with The Roman Hat Mystery, the cousins went to the famous tobacconist Dunhill's and bought each other pipes with the initials EQ on the stem to celebrate. The considerable amount of money would enable them to pack up their families, give up their jobs and go to the South of France. All they have to do was wait  of the magazine's decision to be made public any day... It never came. The magazine was taken over by Smart Set and changed course rather drastically. The new publishers with their female readership in mind awarded the prize to Murder yet to come by Isabel Briggs Myers, she's a writer who is now better known for the Myers-Briggs Personality Test rather than for her output in crime fiction. However Frederick Stokes himself  happened to see the manuscript and liked it. So if the cousins agreed to a "phenomenal" advance of 200 dollar a piece Lippincott's still wanted to publish the book and so both Ellery Queens were introduced to the world.  They even got them to publish the story ahead of the prize-winner. The book had an "immediate" success. Stokes would go on to release over a dozen "Ellery Queen" publications. The impulsive entry for a detective-story contest; the success of the result, started Ellery Queen on his career.

In the 1929 list of Lippincott's publications The Roman Hat Mystery was a minor title which received little publicity from the publisher. But the cousins hyped their own publication by writing pseudonymous letters to newspapers stating that "Queen" had disclosed dangerous information about tetra ethyl lead found in gasoline to potential murderers. This supposedly even got the attention of the oil-industry itself which started to look in on the problem. The book sold 8000 copies which in itself was a tremendous success. But they stuck with their secure jobs thinking it unwise to start a writing-career on the merits of just one single success. So they worked together on a second and third novel during evenings (nights) and weekends. After the publication of those mysteries, in 1931, the success was an obvious pointer, and Dannay and Lee gave up the business careers they had planned and took to writing. Their agents had put it in not to be mistaken language "to shit or get off the pot".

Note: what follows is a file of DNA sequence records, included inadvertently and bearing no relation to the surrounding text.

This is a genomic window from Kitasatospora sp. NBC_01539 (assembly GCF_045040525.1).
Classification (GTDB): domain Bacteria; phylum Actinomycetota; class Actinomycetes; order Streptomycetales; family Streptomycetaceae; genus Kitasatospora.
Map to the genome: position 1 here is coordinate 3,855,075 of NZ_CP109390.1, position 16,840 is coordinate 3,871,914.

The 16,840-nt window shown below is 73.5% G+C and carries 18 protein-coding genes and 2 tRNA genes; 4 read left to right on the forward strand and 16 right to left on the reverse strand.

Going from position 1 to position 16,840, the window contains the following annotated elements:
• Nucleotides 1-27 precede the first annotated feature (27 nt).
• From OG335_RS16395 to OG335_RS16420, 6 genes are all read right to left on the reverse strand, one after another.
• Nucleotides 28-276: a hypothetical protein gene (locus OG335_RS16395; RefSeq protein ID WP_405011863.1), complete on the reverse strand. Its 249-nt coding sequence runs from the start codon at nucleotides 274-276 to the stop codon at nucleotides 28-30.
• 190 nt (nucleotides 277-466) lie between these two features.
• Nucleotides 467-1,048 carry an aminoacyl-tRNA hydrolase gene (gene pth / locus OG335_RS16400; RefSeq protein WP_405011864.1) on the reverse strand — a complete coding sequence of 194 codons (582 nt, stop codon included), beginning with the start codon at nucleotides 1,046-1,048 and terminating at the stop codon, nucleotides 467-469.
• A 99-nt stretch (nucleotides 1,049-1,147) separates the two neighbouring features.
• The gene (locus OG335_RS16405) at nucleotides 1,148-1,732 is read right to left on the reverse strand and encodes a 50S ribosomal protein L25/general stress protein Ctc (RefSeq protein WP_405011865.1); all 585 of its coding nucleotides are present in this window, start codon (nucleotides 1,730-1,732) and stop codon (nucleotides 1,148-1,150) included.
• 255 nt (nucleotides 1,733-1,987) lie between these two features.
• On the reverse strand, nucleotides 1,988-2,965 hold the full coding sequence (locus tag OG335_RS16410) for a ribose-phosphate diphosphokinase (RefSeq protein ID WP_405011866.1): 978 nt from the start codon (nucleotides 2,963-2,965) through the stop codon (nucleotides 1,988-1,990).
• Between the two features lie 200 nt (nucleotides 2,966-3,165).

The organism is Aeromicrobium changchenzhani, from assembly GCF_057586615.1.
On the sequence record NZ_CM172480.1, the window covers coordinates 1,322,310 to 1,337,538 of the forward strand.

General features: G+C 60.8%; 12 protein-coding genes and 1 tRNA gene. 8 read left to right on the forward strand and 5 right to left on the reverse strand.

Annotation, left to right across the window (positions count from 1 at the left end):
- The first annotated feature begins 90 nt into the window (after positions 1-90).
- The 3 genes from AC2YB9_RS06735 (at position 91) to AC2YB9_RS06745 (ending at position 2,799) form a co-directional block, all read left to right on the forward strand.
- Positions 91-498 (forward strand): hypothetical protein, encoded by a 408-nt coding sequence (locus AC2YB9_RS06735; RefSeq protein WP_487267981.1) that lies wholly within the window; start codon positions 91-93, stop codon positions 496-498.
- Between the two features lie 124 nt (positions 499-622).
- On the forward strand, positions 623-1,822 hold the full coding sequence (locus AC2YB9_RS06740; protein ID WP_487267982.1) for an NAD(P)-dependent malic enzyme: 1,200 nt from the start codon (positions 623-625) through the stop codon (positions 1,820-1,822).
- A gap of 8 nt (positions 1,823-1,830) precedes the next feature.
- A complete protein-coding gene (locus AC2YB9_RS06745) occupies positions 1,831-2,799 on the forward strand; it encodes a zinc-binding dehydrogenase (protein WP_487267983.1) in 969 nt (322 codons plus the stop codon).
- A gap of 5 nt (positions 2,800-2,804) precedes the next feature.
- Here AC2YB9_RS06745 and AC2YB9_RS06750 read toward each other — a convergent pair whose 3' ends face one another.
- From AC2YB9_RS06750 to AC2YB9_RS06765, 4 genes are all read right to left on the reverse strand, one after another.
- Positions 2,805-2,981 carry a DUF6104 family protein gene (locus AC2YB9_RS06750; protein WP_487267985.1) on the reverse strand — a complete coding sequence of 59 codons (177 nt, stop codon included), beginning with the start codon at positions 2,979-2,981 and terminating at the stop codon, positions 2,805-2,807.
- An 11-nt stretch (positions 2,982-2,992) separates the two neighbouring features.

They took turns creating plots and writing stories about the sleuth Queen, giving clues so that readers might solve each case before seeing the answer. Dannay largely plotted the Ellery Queen novels, and the other cousin Manfred Lee, largely wrote them.

On Apr 14. 1930 Frederic Dannay married Mary N. Beck, his first wife in Bronx, N.Y.
There is a court document, effective June 21, 1931,  confirming Fred change of name from David Nathan to Frederic Paul Dannay. It recites the consent of Mary Beck Nathan. Fred's son Richard Dannay recalls seeing various things around our house in Larchmont, when he was a boy, with initials – FPD, e.g., on some briefcases. But as best he recalls, Fred abandoned use of Paul, and Richard never heard him refer to it or use it as part of his signature.

Mary was one of the five Beck sisters and worked as a secretary. Her father was David Beck and her mother’s was Regina Newton. The “N” in the Mary N. Beck name you found may refer to Newton or Nathan.